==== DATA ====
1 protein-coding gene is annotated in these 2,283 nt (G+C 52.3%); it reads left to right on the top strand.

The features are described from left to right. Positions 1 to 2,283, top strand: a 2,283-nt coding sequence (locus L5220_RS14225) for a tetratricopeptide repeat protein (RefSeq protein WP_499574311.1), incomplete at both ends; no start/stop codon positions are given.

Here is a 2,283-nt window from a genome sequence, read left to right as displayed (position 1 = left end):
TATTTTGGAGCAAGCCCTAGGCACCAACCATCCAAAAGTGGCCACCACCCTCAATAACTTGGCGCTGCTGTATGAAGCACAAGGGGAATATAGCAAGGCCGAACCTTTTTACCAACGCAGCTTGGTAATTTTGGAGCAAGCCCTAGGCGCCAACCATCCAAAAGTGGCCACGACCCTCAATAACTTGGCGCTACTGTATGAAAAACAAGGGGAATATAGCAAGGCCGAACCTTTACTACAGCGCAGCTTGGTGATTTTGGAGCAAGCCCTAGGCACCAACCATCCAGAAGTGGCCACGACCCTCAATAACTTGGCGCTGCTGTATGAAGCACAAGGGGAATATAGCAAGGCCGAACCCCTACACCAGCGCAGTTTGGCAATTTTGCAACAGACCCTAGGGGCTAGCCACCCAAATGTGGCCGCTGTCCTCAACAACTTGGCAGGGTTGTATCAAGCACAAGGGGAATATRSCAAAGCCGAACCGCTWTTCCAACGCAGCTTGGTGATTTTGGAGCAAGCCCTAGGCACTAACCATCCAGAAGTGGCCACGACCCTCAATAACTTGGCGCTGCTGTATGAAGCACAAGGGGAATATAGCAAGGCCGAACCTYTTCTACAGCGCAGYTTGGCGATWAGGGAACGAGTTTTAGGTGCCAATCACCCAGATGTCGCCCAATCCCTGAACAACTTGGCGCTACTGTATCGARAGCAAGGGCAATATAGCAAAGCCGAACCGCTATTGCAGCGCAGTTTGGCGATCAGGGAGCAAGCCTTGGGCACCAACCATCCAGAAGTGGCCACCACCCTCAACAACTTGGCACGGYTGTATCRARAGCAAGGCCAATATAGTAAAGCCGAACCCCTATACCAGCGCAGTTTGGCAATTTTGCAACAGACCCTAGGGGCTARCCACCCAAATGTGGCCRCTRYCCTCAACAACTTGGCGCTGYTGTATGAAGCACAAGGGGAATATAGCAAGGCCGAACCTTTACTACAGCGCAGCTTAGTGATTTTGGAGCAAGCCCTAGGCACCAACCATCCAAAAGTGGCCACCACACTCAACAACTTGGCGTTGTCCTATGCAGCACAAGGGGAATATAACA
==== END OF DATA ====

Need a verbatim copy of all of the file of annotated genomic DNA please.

1 protein-coding gene is annotated in these 2,283 nt (G+C 52.3%); it reads left to right on the top strand.

The features are described from left to right. Positions 1 to 2,283, top strand: a 2,283-nt coding sequence (locus L5220_RS14225) for a tetratricopeptide repeat protein (RefSeq protein WP_499574311.1), incomplete at both ends; no start/stop codon positions are given.

Here is a 2,283-nt window from a genome sequence, read left to right as displayed (position 1 = left end):
TATTTTGGAGCAAGCCCTAGGCACCAACCATCCAAAAGTGGCCACCACCCTCAATAACTTGGCGCTGCTGTATGAAGCACAAGGGGAATATAGCAAGGCCGAACCTTTTTACCAACGCAGCTTGGTAATTTTGGAGCAAGCCCTAGGCGCCAACCATCCAAAAGTGGCCACGACCCTCAATAACTTGGCGCTACTGTATGAAAAACAAGGGGAATATAGCAAGGCCGAACCTTTACTACAGCGCAGCTTGGTGATTTTGGAGCAAGCCCTAGGCACCAACCATCCAGAAGTGGCCACGACCCTCAATAACTTGGCGCTGCTGTATGAAGCACAAGGGGAATATAGCAAGGCCGAACCCCTACACCAGCGCAGTTTGGCAATTTTGCAACAGACCCTAGGGGCTAGCCACCCAAATGTGGCCGCTGTCCTCAACAACTTGGCAGGGTTGTATCAAGCACAAGGGGAATATRSCAAAGCCGAACCGCTWTTCCAACGCAGCTTGGTGATTTTGGAGCAAGCCCTAGGCACTAACCATCCAGAAGTGGCCACGACCCTCAATAACTTGGCGCTGCTGTATGAAGCACAAGGGGAATATAGCAAGGCCGAACCTYTTCTACAGCGCAGYTTGGCGATWAGGGAACGAGTTTTAGGTGCCAATCACCCAGATGTCGCCCAATCCCTGAACAACTTGGCGCTACTGTATCGARAGCAAGGGCAATATAGCAAAGCCGAACCGCTATTGCAGCGCAGTTTGGCGATCAGGGAGCAAGCCTTGGGCACCAACCATCCAGAAGTGGCCACCACCCTCAACAACTTGGCACGGYTGTATCRARAGCAAGGCCAATATAGTAAAGCCGAACCCCTATACCAGCGCAGTTTGGCAATTTTGCAACAGACCCTAGGGGCTARCCACCCAAATGTGGCCRCTRYCCTCAACAACTTGGCGCTGYTGTATGAAGCACAAGGGGAATATAGCAAGGCCGAACCTTTACTACAGCGCAGCTTAGTGATTTTGGAGCAAGCCCTAGGCACCAACCATCCAAAAGTGGCCACCACACTCAACAACTTGGCGTTGTCCTATGCAGCACAAGGGGAATATAACA